You've tried to call them, but they are unresponsive. Fortunately, you haven't thrown away the old proposals from the other bidders.

You go through the proposals one more time to find the next best option.

Because you broke the news of their initial loss of the contract in a mature and gentle way, leaving the door open for future business "as we expand"; because the contracts were settled for a short term; and because those contracts were reviewed by your lawyers and any golden handcuff clauses had been mitigated to the fullest extent, you can call on the second-placed vendor to see if they're still interested.

Fantastic! They had been hoping to get a call from you, because they were watching the industry press and reading between the lines. Sure they would love to help you out. You set up a meeting for early the next week, and put a call in to your lawyer friends to work out how to extricate your business from the first contract.

Like the bloke who was trained for the Apollo 13 mission, but didn't get picked, your second choice was able to come into play, saving the day.

At least in 1970 - Apollo 13's day - they returned your calls. *Sigh*, time for a beer.

Sonny Susilo

Information systems officer,

BDO Kendalls

Hearing continual bad press reports about a project involving one of your key suppliers is certainly worrying.

When they also hold the key that drives the success of your major IT project, then it's even worse.

However, before panicking unneces-sarily, it is best to obtain confirmation from dependable sources.

You may wish to contact the media to clarify whether a press report was produced independently before making direct contact with the senior management of the supplier and, if possible, establish contact with the vendor's other customers to discuss issues and obtain their point of view.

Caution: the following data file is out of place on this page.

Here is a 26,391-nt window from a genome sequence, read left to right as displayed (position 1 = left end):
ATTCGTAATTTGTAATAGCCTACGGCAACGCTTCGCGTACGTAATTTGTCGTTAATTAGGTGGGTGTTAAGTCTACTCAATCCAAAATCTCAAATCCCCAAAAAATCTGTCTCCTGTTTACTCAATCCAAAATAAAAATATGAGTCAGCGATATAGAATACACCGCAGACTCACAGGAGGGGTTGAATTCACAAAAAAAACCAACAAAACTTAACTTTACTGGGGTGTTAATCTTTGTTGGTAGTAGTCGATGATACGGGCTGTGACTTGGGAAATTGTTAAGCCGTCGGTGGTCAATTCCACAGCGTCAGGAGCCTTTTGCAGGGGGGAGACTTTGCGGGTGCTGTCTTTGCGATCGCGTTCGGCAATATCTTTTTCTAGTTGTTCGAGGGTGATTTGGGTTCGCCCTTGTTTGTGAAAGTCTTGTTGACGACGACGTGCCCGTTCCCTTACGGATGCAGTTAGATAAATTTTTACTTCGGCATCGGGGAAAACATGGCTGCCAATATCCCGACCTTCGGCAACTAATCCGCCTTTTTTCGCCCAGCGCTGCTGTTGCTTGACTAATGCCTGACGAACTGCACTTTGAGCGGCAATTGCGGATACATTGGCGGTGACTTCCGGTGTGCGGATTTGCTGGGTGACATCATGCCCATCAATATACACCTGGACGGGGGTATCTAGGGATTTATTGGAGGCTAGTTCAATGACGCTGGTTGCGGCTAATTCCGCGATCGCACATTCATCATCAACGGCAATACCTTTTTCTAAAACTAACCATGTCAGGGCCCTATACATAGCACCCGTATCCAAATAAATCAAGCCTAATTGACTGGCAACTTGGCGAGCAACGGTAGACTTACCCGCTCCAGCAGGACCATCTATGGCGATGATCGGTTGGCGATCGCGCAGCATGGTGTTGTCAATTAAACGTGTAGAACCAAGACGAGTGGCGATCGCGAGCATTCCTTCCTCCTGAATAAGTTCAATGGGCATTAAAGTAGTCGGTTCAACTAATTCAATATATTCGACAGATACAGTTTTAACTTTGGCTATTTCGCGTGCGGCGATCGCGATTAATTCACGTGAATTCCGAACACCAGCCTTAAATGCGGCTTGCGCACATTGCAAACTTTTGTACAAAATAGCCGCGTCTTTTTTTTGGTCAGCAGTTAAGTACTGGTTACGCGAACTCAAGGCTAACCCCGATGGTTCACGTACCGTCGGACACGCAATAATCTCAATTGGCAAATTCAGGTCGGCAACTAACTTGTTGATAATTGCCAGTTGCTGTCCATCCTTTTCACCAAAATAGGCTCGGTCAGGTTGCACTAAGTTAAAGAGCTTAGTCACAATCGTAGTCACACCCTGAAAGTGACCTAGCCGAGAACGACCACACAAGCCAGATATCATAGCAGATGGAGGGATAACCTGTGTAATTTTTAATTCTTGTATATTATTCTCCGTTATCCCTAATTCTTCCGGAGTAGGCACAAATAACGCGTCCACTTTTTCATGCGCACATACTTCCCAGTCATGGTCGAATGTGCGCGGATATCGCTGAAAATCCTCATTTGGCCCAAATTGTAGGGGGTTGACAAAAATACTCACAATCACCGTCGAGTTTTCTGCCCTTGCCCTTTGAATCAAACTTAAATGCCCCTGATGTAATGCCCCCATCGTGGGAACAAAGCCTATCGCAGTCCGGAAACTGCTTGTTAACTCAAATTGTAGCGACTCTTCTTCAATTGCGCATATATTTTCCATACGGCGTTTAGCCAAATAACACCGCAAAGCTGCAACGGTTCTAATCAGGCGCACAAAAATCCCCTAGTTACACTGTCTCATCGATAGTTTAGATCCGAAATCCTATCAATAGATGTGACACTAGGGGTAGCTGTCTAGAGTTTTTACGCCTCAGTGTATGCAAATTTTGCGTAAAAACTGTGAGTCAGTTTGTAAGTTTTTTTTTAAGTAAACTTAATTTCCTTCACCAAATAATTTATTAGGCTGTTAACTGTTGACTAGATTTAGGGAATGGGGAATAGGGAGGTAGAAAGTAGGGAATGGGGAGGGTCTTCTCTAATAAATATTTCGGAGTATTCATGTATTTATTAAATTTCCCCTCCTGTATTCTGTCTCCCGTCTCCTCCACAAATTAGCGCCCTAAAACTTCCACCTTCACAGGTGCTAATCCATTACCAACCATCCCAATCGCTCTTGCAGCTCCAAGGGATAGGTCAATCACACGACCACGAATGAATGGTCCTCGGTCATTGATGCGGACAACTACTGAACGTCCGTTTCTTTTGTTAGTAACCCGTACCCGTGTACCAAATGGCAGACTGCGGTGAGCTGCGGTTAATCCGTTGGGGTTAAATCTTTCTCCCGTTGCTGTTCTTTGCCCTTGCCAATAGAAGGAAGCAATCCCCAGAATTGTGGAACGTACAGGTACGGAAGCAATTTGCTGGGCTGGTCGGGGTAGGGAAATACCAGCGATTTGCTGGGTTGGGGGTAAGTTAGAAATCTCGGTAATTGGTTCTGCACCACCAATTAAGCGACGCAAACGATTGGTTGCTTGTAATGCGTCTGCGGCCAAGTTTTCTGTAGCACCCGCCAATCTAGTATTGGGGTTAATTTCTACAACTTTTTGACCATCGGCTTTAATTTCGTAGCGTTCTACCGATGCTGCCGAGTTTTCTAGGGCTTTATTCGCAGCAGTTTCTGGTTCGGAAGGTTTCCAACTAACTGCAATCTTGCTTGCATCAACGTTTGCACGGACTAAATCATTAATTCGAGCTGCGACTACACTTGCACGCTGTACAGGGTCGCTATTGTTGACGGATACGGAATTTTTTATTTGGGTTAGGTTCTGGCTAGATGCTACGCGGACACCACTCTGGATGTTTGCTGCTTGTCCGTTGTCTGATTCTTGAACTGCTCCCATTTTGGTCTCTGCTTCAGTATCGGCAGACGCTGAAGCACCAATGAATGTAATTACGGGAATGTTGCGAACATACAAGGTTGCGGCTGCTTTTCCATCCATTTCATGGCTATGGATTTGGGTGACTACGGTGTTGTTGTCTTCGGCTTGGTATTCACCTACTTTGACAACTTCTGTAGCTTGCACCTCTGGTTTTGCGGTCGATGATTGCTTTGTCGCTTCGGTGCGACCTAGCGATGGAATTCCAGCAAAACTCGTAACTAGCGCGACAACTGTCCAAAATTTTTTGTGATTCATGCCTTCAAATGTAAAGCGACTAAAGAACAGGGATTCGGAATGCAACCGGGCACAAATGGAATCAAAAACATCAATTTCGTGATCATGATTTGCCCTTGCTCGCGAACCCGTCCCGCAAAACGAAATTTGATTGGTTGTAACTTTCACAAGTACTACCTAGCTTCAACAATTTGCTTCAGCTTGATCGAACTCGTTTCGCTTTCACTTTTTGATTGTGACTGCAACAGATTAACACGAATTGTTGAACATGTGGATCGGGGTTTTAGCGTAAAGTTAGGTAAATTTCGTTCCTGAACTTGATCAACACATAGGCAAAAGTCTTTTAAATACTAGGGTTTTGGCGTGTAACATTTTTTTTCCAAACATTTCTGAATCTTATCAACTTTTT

Often there are delays in getting a response from suppliers. Nevertheless, these confirmations are crucial, regardless of how much persistence or patience may be required to find out first-hand how relevant the issues/problems are that your supplier's other customers are facing.

When direct contact with senior management can be established, it is important to obtain an explanation for problems and determine that they were not caused by external factors irrelevant to the supplier. By all means, you need to raise your guard and learn from someone else's problems and avoid making the same ones.

Additionally, a scheduled reassessment to identify your position with respect to your project completion is required and availability of the supplier's key personnel should be re-affirmed as per your contract. Alternative local or global support personnel should be requested if the regular supplier's team was found to be inadequate. Another option is to train your in-house staff to the required level in order to maintain project continuance.

In the end, you want to be in a position where the completion of your project is not jeopardised while, if possible, preserving a good supplier-customer relationship. Remember that you may require the vendor's assistance over the project life.

MIS Magazine

© Fairfax Business Media